IMMUNOLOGY

Immunology:Treatment/Vaccines

Thispaper offers a review of cellular immunology and its relation totreatment and use of vaccines to prevent infections. Vaccinedevelopment strategies, as well as the relevance of viruses andbacteria in the development process, will also be discussed. Specificvaccines of specific diseases will be discussed herein withparticular interest on smallpox, anthrax and Mucosal immunity andvaccines. Peptide and DNA vaccines will also be discussed. It emergesthat the effective vaccinations available in the market are still toofew in comparison to the demand regarding diseases. This is alsodespite the fact that the majority of microorganisms or microbes thatcause diseases enter the body via mucosal epithelia (Petrovsky,2013) a factor that relates with low uptake of antigens by theepithelium, antigen degradation, tolerance to some vaccine forms,safety concerns, and absence of memory cell formation. Additionally,it is important to note that findings on vaccination researchconducted on animal models cannot be linked to the case of humans ina direct manner (Palucka, Ueno, &amp Banchereau, 2011). Overall,there still exist dire needs for more research in the field ofvaccination for purposes of eradicating some malignant diseases thatcontinue to plague modern-day human societies around the world.

Reviewof Literature

Forthousands of years, human societies around the world, as well asother living things, have always been vulnerable to infections ofemerging diseases. A keen look at the illnesses they face shows thatmicrobes are the leading causes of infectious diseases. The diseasespose real and grave dangers to people since they have a capacity oftaking away the life of an individual in cases where they overwhelmthe body’s immune system, and no meaningful treatment proceduresare engaged (Petrovsky, 2013). As such, discovery and development ofvaccines, as medical elements that made them develop immunity againstsome diseases came as good news for the people. Even though muchprogress has been achieved in the development of vaccines, it isappalling to note that some diseases continue to scour humansocieties around the world since they still lack forms ofvaccinations. Such diseases are results of new or emergent microbes,the most notable example being HIV and Hepatitis B (Arciniega, &ampDomínguez-Castillo, 2011).

Akeen evaluation of vaccination requires one to engage knowledge ofimmunology. Immunoglobulin or blood proteins that pose as antibodiesare produced by B-lymphocytes. They are the core mediators of humoralimmunity and so determine how an individual’s body responds to aninfection. Undeniably, manipulation of production of Immunoglobulinin the body in a manner that makes it produce antibodies for somespecific antigens characterizes the process of vaccination. A keyperson that was instrumental in the development of vaccination was19thCentury Frenchman Louis Pasteur. The scholar is well credited forcoming up with vaccinations for anthrax, rabies, and chicken choleravaccines (Geison, 2014).

Regardingdevelopment of vaccines, it is important to note that two types ofvaccines exist. To begin with, there are the live attenuatedvaccines, which involve live virus particles that have low virulencefactor. Such types of vaccines offer the long-term host immunity withthe issuance of just a single dose in fact, they can facilitatelifelong immunity or protection from an individual disease with asingle dose administration. The live viruses aid in immune cellreplication within the body of the host. Also, these vaccines are notgiven to persons that are immune-compromised. The another type ofvaccines is referred to as inactivated vaccines. These vaccines arecharacterized by the capability of full destruction of unwantedmicroorganisms in the body of a host. Such vaccine is administered tothe host multiple times and does not serve the purpose of offering ahosts immunization against certain disease infections.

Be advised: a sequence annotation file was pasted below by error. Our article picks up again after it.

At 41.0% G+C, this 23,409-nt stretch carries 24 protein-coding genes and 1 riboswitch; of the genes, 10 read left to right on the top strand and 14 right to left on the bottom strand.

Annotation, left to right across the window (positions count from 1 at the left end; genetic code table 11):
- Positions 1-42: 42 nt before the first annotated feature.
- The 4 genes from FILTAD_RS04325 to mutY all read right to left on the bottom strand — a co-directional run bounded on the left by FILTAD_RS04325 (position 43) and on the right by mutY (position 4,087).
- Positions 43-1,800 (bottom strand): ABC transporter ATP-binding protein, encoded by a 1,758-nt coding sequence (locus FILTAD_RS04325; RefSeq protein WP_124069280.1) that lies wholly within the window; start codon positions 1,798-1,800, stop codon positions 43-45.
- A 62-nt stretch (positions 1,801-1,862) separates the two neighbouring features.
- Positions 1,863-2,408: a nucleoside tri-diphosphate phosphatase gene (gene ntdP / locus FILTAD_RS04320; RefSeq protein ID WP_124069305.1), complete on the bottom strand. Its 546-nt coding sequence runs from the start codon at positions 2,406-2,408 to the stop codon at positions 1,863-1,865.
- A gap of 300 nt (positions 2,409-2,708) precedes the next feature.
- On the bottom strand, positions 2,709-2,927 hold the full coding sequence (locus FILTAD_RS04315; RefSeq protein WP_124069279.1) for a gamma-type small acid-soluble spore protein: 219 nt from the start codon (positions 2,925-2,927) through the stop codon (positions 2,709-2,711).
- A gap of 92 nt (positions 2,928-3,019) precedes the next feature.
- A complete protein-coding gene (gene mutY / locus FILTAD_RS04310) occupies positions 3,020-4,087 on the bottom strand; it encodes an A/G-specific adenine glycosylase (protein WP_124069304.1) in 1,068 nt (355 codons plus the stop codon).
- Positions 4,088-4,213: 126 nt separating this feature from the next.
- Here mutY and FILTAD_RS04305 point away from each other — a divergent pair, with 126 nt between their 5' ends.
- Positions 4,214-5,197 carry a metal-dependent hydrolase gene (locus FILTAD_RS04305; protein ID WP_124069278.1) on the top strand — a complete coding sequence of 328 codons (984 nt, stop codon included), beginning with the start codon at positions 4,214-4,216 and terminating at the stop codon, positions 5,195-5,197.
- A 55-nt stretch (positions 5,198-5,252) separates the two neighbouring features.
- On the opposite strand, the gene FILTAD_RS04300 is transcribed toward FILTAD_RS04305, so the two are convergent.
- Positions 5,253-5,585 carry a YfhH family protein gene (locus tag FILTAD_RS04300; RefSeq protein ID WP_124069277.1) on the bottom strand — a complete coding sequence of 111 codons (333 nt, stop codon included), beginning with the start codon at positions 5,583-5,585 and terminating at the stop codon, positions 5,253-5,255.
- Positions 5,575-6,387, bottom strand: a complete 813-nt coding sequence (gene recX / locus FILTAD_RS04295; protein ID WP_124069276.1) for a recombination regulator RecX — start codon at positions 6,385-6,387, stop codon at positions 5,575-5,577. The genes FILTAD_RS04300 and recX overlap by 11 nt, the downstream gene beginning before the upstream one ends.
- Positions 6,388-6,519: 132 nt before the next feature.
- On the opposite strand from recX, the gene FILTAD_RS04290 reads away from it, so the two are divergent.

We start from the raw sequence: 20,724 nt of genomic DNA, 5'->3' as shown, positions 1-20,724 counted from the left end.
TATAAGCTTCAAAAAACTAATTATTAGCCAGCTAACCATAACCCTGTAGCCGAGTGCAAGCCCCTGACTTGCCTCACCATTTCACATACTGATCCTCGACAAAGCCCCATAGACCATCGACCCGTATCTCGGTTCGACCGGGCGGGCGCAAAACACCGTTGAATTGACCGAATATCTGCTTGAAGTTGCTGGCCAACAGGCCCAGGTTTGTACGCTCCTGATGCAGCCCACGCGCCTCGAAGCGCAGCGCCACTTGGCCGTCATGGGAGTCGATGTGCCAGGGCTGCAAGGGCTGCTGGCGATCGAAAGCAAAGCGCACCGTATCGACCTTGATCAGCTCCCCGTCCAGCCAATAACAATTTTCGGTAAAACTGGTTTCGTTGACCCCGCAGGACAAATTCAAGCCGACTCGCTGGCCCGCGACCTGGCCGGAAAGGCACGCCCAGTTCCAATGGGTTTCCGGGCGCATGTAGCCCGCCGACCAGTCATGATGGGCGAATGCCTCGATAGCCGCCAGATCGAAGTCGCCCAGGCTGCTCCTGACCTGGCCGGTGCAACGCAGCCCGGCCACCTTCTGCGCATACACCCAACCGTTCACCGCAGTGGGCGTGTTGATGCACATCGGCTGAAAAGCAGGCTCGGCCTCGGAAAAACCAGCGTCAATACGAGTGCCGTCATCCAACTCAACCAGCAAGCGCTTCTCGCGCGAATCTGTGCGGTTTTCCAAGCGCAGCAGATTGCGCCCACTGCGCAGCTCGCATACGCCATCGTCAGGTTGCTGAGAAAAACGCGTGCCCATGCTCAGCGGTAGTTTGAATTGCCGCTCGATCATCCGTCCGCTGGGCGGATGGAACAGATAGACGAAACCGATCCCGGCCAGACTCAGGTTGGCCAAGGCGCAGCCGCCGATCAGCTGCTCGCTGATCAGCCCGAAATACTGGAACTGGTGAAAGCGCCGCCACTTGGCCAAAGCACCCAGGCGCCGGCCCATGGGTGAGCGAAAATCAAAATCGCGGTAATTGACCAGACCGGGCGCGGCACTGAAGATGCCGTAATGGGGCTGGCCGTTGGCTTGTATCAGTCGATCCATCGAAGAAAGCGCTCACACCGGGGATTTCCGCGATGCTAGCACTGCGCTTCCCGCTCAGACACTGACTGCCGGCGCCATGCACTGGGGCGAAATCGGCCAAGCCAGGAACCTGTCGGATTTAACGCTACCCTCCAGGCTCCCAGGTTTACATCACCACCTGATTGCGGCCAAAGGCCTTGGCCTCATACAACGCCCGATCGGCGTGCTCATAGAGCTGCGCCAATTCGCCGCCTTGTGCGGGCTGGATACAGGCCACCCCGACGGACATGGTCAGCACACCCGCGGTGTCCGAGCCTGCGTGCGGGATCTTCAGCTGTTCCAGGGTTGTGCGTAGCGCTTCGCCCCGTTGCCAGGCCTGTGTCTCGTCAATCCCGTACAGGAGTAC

Employmentof immunoglobin IV treatments bears the aim of providing protection(immunity) that is greater than the infection for patients that areimmune-compromised. An important point that is worth mentioning isthat immunoglobin is typically gathered on the platform of a pool ofdonors, even though this represents the threat of infection toinfused individuals to some level per se. Even so, the risks of suchremain low regarding some serious diseases like Hepatitis B and HIVowing to legal requirements of mandatory testing. Nevertheless, thetransfused immunoglobulin is hardly 100% pure due to the presence ofCD4 cells, CD8 cells, cytokines, and human leukocyte antigens (HLA)(Löffler, et al., 2016).

Itis also important to note that multiple vaccines in use today owetheir development to the usage of some forms of weakened bacteria andor viruses. Edward Jenner is well remembered for employing cowpoxvaccine for purposes of inoculating humans against smallpox (Geison,2014). In fact, when Pasteur commenced his work on the anthraxvaccine, cowpox was already being used as a vaccine for smallpox.Even so, it proved difficult for the researchers at the time to comeup with a weakened form of the virus, as for the many that wereinjected with the vaccine, a good number contracted the disease, andsome died. On the other hand, Pasteur’s epidemics involved aweakened form of the diseases’ causative agents, which he hadproduced in his lab synthetically. For this reason, Pasteur did notwaste time and energy in looking for naturally occurring infectiveorganism that was weakened in nature (Geison, 2014).

Diseasesand their vaccines